All that was required from the situation were a couple of simple answers, not a three-page essay on every possible nuance, leading to every conceivable choice and contingency. I was-- in effect-- causing my own overwhelm by overcomplicating something that actually was very simple.
In short, my perfectionistic tendencies were trying to take control of the situation.
The HSP and Perfectionism Connection
It is not uncommon for HSPs to have perfectionistic tendencies. That's not necessarily a bad thing, either.
If we take a closer look at some of the attributes that form the roots of high sensitivity, we find attention to detail, conscientiousness and awareness of subtleties in the environment. When you put these three together, it is almost a given that a Highly Sensitive Person is likely to try to do whatever they are undertaking really well. Again, this is not necessarily a bad thing,
Where this can become a trigger for overstimulation is when we encounter situations in which we have to provide answers or solve problems in far less time than a perfect answer demands, and we start feeling overwhelmed because we feel that we can't possibly accomplish what we want, in the available time.
As such, it becomes very important for HSPs to become mindful of what is actually needed, in a given situation and not to get excessively attached to giving what we are capable of giving.
The metaphor someone once used with me—and which has stuck with me for some 20 years—came when someone told me, "I really appreciate that you can give me instructions about how to build a clock, but all I needed to know is what time it is!"
Mindfulness: Becoming familiar with your Overstimulation trigger points
When you're a Highly Sensitive Person, learning to recognize and manage your points of overwhelm is an extremely important task. In the case I shared above, I was able to pause and associate my dilemma with the HSP characteristic of being very (excessively) conscientious. I wanted to cover all possible outcomes and future questions. Whereas this is a positive attribute, it wasn't actually called for, in the situation at hand.
How do you stay mindful, aware and awake?
Well, you have to start with really paying attention to the ways being an HSP affects your daily travels through life. Specifically, learn where your trigger points are... and stay mindful of them.
Know what bugs"you.
Is it a whining fan in your cubicle mate's computer? People chatting incessantly on their cell phones? The lights being too bright? Some particular smells—perfumes, solvents, cleaners? Not having a plan or list to work from? The unexpected person showing up and demanding your attention? Know what sets you off. That way you can make choices that let you head off overstimulating situations before you're at the point of going over the edge. Even if you can't outright avoid the situation, simply knowing what's about to set you off can be half the solution.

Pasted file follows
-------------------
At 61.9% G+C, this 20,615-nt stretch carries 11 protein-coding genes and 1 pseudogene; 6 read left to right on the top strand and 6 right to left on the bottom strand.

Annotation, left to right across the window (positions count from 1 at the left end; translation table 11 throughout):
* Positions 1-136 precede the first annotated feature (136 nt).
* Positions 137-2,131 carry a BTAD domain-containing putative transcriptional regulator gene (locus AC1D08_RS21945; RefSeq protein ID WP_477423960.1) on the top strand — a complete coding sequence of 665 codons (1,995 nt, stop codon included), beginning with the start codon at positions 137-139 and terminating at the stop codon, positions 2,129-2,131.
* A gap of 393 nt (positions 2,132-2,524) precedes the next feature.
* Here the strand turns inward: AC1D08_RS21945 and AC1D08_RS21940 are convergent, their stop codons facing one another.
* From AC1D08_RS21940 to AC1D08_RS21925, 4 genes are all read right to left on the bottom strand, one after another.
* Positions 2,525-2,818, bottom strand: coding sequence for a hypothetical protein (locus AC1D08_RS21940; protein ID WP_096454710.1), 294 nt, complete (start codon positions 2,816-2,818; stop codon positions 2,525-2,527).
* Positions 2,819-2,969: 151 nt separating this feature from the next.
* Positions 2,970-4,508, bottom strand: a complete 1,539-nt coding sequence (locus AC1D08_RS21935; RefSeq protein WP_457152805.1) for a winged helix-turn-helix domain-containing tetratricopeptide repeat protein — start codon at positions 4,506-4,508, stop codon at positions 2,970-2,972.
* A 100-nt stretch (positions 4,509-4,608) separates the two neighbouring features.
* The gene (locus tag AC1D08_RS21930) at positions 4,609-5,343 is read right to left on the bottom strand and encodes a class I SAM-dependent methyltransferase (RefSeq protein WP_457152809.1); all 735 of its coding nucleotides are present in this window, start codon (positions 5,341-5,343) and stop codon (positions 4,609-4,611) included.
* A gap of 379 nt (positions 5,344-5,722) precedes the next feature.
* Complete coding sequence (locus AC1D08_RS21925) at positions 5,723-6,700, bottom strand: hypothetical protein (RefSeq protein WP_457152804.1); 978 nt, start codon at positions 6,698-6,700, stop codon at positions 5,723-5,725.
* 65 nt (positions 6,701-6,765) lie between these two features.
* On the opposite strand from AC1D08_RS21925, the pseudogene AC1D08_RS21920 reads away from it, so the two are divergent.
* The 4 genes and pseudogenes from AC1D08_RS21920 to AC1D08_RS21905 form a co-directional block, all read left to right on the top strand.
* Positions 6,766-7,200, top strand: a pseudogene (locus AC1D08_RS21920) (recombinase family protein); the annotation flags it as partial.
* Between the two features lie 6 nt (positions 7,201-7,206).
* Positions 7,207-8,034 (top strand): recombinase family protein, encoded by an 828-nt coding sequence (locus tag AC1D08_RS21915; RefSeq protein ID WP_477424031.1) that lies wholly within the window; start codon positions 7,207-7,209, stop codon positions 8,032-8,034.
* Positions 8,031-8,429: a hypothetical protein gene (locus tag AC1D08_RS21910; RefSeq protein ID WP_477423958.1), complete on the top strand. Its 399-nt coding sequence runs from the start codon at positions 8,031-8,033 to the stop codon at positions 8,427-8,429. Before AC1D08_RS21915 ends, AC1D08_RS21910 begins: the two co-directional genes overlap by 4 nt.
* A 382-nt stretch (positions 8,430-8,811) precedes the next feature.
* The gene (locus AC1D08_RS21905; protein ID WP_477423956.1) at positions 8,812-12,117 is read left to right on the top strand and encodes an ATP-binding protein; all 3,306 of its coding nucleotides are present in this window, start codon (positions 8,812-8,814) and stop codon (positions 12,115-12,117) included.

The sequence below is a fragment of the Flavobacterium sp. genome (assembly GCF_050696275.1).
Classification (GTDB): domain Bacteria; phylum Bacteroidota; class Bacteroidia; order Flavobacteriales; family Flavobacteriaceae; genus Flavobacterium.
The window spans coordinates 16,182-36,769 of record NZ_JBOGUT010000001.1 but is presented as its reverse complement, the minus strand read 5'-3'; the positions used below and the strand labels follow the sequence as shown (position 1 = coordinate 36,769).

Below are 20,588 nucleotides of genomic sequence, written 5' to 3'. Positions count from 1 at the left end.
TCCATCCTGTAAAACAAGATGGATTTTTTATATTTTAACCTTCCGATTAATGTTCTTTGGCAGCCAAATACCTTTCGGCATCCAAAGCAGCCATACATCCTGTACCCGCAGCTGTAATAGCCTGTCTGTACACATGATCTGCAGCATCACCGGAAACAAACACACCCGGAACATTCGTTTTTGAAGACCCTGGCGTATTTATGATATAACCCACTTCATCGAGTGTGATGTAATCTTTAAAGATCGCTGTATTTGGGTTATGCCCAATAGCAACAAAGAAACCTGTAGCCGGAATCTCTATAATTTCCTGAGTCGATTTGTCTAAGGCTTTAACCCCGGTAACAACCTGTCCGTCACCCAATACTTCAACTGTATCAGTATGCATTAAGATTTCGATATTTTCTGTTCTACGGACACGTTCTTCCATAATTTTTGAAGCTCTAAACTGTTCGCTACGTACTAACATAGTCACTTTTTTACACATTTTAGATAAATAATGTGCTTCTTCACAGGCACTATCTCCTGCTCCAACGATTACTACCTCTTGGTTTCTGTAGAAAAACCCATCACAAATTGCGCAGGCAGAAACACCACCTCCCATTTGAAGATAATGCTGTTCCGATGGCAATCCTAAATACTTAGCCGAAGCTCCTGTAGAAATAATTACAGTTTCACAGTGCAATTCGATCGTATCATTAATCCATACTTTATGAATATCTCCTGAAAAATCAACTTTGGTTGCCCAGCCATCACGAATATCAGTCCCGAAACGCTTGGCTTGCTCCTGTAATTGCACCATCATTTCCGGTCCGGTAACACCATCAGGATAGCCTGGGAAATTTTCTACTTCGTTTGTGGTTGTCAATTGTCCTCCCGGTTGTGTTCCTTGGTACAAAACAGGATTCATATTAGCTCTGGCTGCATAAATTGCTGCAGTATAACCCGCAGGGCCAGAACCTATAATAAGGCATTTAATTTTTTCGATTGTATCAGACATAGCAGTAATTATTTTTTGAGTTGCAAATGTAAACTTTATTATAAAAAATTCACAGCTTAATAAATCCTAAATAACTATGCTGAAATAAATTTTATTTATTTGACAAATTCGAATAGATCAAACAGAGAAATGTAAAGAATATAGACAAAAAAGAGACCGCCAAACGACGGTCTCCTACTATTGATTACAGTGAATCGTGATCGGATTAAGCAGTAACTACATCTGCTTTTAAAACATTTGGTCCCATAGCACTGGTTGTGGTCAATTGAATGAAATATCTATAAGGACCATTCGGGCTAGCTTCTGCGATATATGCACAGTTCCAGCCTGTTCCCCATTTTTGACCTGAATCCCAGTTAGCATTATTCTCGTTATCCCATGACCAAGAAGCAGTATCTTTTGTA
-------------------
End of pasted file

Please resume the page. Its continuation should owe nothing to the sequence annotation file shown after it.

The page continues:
Mindfulness does NOT mean being excessively careful!
Does being mindful mean you have to live some kind of extraordinarily careful life? Absolutely not!
Mindfulness and excess caution are two very different things. A good analogy is strong sunlight. Just because you have fair skin and might get a sunburn doesn't mean you have to be afraid of being outside on a sunny day—it just means that you stay mindful that it is sunny and you can only be out there for so long, and/or you must wear really excellent sunscreen at all times.
By being mindful, you can enjoy life just the same as everyone else... the effort on your behalf comes in the form of making sure that your participation and enjoyment happens on your terms... and that you don't get caught up in peer pressure and succumb to statements like, "Oh, stop fussing! Everyone else is doing it!"
Part of living well, as an HSP, comes through accepting and embracing that we are a little different... and then taking the appropriate action to manage our lives in the best possible way. Trying to hide under a rock not only doesn't serve us, it perpetuates the false stereotype of highly sensitive people as weak and tender flowers.
Living an HSP Friendly Life: Learn all you can!
Since first learning about the HSP trait in 1997, I have met hundreds of fellow HSPs and have come to the conclusion that the best thing we can do to live a balanced and not overstimulated life is to learn as much as possible about our trait. This is definitely a place where knowledge is power.
If you enjoyed this article, I also hope you'll share it with others—the more people know about the trait of high sensitivity, the better off we all are.
Thank you for reading!
This content is accurate and true to the best of the author’s knowledge and does not substitute for diagnosis, prognosis, treatment, prescription, and/or dietary advice from a licensed health professional. Drugs, supplements, and natural remedies may have dangerous side effects. If pregnant or nursing, consult with a qualified provider on an individual basis. Seek immediate help if you are experiencing a medical emergency.